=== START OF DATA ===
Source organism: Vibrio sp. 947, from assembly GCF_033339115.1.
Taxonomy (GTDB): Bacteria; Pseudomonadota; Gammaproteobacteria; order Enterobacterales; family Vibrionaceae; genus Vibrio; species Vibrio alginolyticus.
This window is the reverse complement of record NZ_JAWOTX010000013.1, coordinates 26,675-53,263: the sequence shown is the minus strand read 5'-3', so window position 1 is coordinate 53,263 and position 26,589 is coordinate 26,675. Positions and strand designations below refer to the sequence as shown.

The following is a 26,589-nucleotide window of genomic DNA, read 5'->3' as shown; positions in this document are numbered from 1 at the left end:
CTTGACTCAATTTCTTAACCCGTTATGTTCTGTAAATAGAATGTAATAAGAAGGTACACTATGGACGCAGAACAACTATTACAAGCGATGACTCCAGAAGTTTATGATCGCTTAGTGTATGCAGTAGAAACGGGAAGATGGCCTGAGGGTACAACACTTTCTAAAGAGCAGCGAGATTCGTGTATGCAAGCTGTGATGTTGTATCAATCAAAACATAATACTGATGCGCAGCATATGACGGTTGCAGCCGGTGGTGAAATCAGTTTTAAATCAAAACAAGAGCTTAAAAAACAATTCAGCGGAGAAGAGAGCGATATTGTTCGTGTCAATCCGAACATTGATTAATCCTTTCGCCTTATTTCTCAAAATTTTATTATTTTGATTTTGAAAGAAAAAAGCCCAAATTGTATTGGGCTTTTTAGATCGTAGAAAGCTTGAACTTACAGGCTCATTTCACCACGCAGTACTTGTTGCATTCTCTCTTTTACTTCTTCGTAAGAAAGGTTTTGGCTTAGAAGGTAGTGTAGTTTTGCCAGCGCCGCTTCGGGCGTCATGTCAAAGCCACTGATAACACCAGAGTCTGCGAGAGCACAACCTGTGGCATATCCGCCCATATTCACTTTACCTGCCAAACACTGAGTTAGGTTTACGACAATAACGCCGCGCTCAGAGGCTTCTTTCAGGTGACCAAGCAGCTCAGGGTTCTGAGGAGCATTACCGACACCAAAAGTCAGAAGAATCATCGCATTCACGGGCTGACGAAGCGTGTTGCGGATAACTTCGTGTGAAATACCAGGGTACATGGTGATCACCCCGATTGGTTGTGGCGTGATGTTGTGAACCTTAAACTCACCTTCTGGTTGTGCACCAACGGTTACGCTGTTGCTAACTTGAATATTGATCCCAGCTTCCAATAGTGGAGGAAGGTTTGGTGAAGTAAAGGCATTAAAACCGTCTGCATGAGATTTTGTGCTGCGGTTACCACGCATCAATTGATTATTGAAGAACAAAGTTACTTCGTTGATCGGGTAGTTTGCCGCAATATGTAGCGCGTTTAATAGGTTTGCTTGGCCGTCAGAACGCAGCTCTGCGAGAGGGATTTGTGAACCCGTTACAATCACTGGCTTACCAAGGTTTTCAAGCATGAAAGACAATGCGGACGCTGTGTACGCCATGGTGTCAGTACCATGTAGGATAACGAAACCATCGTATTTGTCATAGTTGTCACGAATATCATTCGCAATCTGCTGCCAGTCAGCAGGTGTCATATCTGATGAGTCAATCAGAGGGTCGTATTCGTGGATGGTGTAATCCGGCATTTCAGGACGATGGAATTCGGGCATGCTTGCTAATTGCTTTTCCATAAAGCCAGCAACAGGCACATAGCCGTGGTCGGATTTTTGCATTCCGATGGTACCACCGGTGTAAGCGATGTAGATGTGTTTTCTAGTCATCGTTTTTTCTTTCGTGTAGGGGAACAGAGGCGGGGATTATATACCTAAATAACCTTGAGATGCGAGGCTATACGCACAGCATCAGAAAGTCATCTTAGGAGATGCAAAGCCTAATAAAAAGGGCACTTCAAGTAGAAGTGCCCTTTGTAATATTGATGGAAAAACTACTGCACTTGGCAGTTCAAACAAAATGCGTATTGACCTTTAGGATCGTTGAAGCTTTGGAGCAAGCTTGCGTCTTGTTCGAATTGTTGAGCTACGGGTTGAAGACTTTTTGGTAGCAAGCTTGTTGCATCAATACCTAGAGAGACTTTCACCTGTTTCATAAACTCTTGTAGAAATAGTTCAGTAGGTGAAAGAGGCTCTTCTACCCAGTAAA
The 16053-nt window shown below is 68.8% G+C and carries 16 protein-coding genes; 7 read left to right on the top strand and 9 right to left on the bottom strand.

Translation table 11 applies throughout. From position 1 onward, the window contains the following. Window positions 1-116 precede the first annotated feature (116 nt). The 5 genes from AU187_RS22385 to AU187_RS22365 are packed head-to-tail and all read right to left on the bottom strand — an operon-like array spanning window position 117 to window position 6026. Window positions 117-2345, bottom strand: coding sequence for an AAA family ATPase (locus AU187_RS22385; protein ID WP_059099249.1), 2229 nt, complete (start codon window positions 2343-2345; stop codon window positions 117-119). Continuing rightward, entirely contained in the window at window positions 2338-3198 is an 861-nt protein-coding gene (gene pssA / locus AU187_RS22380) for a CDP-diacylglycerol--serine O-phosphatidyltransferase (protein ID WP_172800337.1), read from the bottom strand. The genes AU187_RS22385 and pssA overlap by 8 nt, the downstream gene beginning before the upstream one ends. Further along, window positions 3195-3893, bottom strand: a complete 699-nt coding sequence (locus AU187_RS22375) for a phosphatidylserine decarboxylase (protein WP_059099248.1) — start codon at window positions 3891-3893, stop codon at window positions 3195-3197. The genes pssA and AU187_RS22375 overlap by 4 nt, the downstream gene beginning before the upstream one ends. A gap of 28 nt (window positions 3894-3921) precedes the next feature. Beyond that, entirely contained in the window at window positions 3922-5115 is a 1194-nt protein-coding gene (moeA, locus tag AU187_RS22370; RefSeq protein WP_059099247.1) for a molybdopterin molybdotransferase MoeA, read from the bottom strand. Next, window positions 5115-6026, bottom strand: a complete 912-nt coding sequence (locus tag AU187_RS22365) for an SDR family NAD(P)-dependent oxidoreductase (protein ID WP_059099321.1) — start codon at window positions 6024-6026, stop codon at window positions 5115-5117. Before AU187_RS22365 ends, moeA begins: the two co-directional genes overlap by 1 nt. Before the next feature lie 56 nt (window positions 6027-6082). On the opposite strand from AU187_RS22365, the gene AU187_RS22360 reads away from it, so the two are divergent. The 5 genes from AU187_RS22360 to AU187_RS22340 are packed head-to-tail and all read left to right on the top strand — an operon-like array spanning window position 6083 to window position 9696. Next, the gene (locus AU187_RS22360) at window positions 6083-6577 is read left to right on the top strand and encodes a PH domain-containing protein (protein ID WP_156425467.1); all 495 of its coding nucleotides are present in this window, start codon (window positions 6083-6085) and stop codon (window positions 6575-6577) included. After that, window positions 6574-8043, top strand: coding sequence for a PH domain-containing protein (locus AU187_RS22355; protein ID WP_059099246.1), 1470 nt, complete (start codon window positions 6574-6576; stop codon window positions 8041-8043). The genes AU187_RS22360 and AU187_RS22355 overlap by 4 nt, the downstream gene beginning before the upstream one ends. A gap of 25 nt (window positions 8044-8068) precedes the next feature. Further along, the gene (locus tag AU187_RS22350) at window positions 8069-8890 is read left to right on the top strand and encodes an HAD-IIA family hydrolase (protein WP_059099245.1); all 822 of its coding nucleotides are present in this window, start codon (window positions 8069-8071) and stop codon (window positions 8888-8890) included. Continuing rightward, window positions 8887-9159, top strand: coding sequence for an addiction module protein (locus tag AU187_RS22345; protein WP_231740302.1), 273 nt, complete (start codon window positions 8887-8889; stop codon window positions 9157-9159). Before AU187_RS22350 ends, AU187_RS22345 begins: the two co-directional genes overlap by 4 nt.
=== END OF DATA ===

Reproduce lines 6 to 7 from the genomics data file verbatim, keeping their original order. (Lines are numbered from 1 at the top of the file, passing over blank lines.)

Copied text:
The 16053-nt window shown below is 68.8% G+C and carries 16 protein-coding genes; 7 read left to right on the top strand and 9 right to left on the bottom strand.

Translation table 11 applies throughout. From position 1 onward, the window contains the following. Window positions 1-116 precede the first annotated feature (116 nt). The 5 genes from AU187_RS22385 to AU187_RS22365 are packed head-to-tail and all read right to left on the bottom strand — an operon-like array spanning window position 117 to window position 6026. Window positions 117-2345, bottom strand: coding sequence for an AAA family ATPase (locus AU187_RS22385; protein ID WP_059099249.1), 2229 nt, complete (start codon window positions 2343-2345; stop codon window positions 117-119). Continuing rightward, entirely contained in the window at window positions 2338-3198 is an 861-nt protein-coding gene (gene pssA / locus AU187_RS22380) for a CDP-diacylglycerol--serine O-phosphatidyltransferase (protein ID WP_172800337.1), read from the bottom strand. The genes AU187_RS22385 and pssA overlap by 8 nt, the downstream gene beginning before the upstream one ends. Further along, window positions 3195-3893, bottom strand: a complete 699-nt coding sequence (locus AU187_RS22375) for a phosphatidylserine decarboxylase (protein WP_059099248.1) — start codon at window positions 3891-3893, stop codon at window positions 3195-3197. The genes pssA and AU187_RS22375 overlap by 4 nt, the downstream gene beginning before the upstream one ends. A gap of 28 nt (window positions 3894-3921) precedes the next feature. Beyond that, entirely contained in the window at window positions 3922-5115 is a 1194-nt protein-coding gene (moeA, locus tag AU187_RS22370; RefSeq protein WP_059099247.1) for a molybdopterin molybdotransferase MoeA, read from the bottom strand. Next, window positions 5115-6026, bottom strand: a complete 912-nt coding sequence (locus tag AU187_RS22365) for an SDR family NAD(P)-dependent oxidoreductase (protein ID WP_059099321.1) — start codon at window positions 6024-6026, stop codon at window positions 5115-5117. Before AU187_RS22365 ends, moeA begins: the two co-directional genes overlap by 1 nt. Before the next feature lie 56 nt (window positions 6027-6082). On the opposite strand from AU187_RS22365, the gene AU187_RS22360 reads away from it, so the two are divergent. The 5 genes from AU187_RS22360 to AU187_RS22340 are packed head-to-tail and all read left to right on the top strand — an operon-like array spanning window position 6083 to window position 9696. Next, the gene (locus AU187_RS22360) at window positions 6083-6577 is read left to right on the top strand and encodes a PH domain-containing protein (protein ID WP_156425467.1); all 495 of its coding nucleotides are present in this window, start codon (window positions 6083-6085) and stop codon (window positions 6575-6577) included. After that, window positions 6574-8043, top strand: coding sequence for a PH domain-containing protein (locus AU187_RS22355; protein ID WP_059099246.1), 1470 nt, complete (start codon window positions 6574-6576; stop codon window positions 8041-8043). The genes AU187_RS22360 and AU187_RS22355 overlap by 4 nt, the downstream gene beginning before the upstream one ends. A gap of 25 nt (window positions 8044-8068) precedes the next feature. Further along, the gene (locus tag AU187_RS22350) at window positions 8069-8890 is read left to right on the top strand and encodes an HAD-IIA family hydrolase (protein WP_059099245.1); all 822 of its coding nucleotides are present in this window, start codon (window positions 8069-8071) and stop codon (window positions 8888-8890) included. Continuing rightward, window positions 8887-9159, top strand: coding sequence for an addiction module protein (locus tag AU187_RS22345; protein WP_231740302.1), 273 nt, complete (start codon window positions 8887-8889; stop codon window positions 9157-9159). Before AU187_RS22350 ends, AU187_RS22345 begins: the two co-directional genes overlap by 4 nt.